I only planned one full day and two overnights on Mull since it has but one distillery. Now that I’m here, I’ve fallen in love with the island and could easily spend a week here alone. After the traditional full Scottish breakfast, we made our way down to Tobermory distillery for an 11:00 tour. For a brief history of the distillery, see the third paragraph of my G&M Ledaig post.
Right in the heart of town, the distillery is a large triangle of connected buildings with a courtyard in the center. We started with a short video in the little tasting room which is connected to the distillery shop. The first question I asked was if the malt for the Tobermory single malt was slightly peated. The tour guide told me it is not, but the water they use does run through peat and picks up some of its flavor, giving the final product a subtle peat note. She said some can taste it, others don’t pick it up. Nice to know I was on point with the tasting notes I made last night.
As we moved into the distillery, we were again told no photography. Hopefully this trend doesn’t continue. The tours all follow the same basic pattern of grist mill – mash tun – wash backs (fermenters) – stills & spirit safe. But as you go along and ask a few politely prying questions, some interesting details usually emerge. The one that got my attention here was that they run a much longer fermentation for the peated Ledaig than the unpeated Tobermory. The former running close to four days, and the latter going about two days. We also learned that most of the aging is done in former bourbon barrels (I think exclusively for the Ledaig 10yr and the Tobermory 10yr), but the Tobermory 15yr spends 14 years in bourbon barrels, and is then transferred to sherry barrels for one year. (I’m not sure if I was misinformed by the tour guide or simply misunderstood her, but I have since learned that the 15 year is aged exclusively in Oloroso Sherry casks which spend 14 years on the mainland before coming back to Mull for a final year of maturation.)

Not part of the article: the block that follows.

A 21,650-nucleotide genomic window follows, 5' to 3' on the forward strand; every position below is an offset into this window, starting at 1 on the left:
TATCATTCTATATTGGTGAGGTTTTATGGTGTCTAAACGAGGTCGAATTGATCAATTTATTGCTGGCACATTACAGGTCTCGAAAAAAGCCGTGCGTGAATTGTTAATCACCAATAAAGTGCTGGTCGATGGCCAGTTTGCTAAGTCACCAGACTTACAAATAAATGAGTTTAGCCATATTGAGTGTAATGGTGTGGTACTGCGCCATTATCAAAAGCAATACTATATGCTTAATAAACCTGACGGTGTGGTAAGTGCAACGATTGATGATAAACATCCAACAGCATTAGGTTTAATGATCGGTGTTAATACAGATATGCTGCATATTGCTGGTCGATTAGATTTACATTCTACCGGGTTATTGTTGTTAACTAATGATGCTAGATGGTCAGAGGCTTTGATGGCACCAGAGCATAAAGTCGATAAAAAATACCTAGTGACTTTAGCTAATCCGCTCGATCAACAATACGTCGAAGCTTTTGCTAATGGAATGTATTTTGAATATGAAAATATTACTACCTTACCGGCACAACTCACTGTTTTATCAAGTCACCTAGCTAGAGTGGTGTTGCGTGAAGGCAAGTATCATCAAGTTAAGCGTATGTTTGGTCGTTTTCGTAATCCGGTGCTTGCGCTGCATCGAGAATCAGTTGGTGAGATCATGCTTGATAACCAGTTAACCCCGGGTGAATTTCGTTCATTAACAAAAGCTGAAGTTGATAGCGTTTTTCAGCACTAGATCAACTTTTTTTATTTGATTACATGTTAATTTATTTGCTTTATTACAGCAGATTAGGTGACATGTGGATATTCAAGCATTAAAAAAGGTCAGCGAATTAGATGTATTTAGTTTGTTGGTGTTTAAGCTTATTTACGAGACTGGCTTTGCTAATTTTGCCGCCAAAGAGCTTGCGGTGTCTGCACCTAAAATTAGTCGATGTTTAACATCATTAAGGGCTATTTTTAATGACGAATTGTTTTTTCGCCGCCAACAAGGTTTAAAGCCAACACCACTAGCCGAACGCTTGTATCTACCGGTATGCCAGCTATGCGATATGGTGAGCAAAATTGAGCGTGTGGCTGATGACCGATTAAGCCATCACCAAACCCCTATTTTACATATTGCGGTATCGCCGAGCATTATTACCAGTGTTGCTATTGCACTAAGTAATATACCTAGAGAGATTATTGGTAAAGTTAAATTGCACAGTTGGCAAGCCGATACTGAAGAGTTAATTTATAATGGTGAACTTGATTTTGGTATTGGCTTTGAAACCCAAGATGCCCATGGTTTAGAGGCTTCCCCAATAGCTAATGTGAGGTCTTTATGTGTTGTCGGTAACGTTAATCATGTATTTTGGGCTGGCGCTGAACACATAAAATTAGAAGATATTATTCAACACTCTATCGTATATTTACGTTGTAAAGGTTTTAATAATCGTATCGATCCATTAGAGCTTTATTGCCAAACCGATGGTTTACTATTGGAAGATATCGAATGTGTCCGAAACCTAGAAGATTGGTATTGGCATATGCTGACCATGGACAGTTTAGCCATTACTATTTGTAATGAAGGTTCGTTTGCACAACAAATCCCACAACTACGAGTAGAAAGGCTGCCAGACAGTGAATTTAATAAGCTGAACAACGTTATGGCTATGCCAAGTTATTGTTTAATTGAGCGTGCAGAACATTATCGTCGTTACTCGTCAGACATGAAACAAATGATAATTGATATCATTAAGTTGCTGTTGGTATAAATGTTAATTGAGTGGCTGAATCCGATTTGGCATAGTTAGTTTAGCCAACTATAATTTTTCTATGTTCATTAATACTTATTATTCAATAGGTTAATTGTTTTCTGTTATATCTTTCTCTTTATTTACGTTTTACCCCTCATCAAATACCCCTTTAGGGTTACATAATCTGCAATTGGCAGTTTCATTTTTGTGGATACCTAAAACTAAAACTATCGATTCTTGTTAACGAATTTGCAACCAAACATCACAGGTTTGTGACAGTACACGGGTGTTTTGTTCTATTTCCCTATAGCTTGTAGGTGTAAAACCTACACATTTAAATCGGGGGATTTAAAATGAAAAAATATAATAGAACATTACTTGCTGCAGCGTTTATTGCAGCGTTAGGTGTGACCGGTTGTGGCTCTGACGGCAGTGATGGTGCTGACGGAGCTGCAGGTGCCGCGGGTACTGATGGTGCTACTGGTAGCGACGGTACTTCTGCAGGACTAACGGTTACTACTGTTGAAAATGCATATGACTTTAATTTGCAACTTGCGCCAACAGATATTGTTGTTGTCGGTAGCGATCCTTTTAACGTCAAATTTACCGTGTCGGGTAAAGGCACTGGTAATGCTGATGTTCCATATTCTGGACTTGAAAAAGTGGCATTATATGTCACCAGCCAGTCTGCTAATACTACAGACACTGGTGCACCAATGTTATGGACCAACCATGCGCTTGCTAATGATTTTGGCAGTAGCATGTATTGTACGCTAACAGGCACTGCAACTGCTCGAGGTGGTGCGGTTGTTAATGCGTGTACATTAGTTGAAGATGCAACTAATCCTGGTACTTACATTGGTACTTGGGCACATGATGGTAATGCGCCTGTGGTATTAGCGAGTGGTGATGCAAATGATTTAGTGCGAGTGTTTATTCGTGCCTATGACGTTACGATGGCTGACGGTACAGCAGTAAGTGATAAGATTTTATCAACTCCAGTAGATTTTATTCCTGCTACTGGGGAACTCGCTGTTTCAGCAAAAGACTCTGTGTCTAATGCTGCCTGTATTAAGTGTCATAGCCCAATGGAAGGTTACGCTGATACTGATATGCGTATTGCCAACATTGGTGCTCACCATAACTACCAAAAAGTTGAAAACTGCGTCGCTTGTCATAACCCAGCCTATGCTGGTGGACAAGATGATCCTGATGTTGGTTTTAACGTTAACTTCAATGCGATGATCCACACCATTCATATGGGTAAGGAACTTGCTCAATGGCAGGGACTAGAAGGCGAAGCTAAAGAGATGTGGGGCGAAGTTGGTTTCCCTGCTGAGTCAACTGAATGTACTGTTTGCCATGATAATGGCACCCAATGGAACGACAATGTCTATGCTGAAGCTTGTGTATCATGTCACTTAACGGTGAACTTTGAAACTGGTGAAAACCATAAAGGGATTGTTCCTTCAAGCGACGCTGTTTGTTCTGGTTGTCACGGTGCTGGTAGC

Toward the end, we learned that in the late 1980’s, the distillery was close to going bankrupt after being mothballed since the mid 1970’s. When it was bought, the new owner had to raise capital to get it going again. They chose to sell of the warehouse building across the street to a real estate developer who turned it into apartments.
The whiskey is now aged in the warehouses of Bunnahabhain, on Islay, who are owned by the same parent company. They do still have a tiny warehouse space on site where we got to see something special. They have several barrels (sherry butts I believe) of Ledaig from 1972 that will be bottled later this year as a 40yr, probably selling for upwards of £1000 a bottle. A few years ago they did a similar release of a 32yr Tobermory, with just 902 bottles released, it sold for about £200 a bottle.
Finally back to the tasting room for a dram, we were given a choice of either 10yr. I went with the Ledaig, a well made heavy hitter of peaty island character. I picked up a miniature to take home, detailed tasting notes to follow.
We spent the afternoon on a long driving tour of the island – glorious tight twisting single track roads surrounded by stunning scenery. I could ride my bicycle here for days on end.
After dinner I opted for a 15yr Tobermory for dessert, and took notes. Rich candied fruit nose, same heavy body as the 10yr, but a little deeper, darker and more richness on the palate, with fruit and spice notes emerging later, and the spice notes eventually taking over on the finish. The finish is slightly delicate compared to the 10yr. It evolves well, showing nice complexity.
After dinner we popped into the Aros Lounge (the pub in a hotel on the waterfront with close to 100 single malts) for a few drinks. No tasting notes as we were enjoying a chat with a few of the locals, but I did try a Tomatin 12yr and an Old Pulteney 12yr.